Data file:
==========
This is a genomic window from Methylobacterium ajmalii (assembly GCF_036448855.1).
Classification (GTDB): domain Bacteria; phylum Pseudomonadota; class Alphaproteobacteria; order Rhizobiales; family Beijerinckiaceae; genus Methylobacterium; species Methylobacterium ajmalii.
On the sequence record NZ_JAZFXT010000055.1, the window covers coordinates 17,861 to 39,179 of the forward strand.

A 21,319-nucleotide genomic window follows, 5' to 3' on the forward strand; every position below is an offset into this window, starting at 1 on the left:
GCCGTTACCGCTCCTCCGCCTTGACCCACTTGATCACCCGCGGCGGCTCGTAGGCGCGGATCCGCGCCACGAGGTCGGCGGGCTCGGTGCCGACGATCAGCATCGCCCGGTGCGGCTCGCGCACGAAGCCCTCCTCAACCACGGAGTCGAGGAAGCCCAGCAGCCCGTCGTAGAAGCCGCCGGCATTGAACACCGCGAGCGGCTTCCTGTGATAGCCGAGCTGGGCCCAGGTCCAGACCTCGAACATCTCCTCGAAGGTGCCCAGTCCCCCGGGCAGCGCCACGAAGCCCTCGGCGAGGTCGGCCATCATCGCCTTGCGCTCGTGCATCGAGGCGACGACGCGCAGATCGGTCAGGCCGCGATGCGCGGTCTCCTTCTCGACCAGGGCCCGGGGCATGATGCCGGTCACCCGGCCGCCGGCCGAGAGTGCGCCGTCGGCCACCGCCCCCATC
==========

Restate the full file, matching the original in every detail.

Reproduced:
This is a genomic window from Methylobacterium ajmalii (assembly GCF_036448855.1).
Classification (GTDB): domain Bacteria; phylum Pseudomonadota; class Alphaproteobacteria; order Rhizobiales; family Beijerinckiaceae; genus Methylobacterium; species Methylobacterium ajmalii.
On the sequence record NZ_JAZFXT010000055.1, the window covers coordinates 17,861 to 39,179 of the forward strand.

A 21,319-nucleotide genomic window follows, 5' to 3' on the forward strand; every position below is an offset into this window, starting at 1 on the left:
GCCGTTACCGCTCCTCCGCCTTGACCCACTTGATCACCCGCGGCGGCTCGTAGGCGCGGATCCGCGCCACGAGGTCGGCGGGCTCGGTGCCGACGATCAGCATCGCCCGGTGCGGCTCGCGCACGAAGCCCTCCTCAACCACGGAGTCGAGGAAGCCCAGCAGCCCGTCGTAGAAGCCGCCGGCATTGAACACCGCGAGCGGCTTCCTGTGATAGCCGAGCTGGGCCCAGGTCCAGACCTCGAACATCTCCTCGAAGGTGCCCAGTCCCCCGGGCAGCGCCACGAAGCCCTCGGCGAGGTCGGCCATCATCGCCTTGCGCTCGTGCATCGAGGCGACGACGCGCAGATCGGTCAGGCCGCGATGCGCGGTCTCCTTCTCGACCAGGGCCCGGGGCATGATGCCGGTCACCCGGCCGCCGGCCGAGAGTGCGCCGTCGGCCACCGCCCCCATC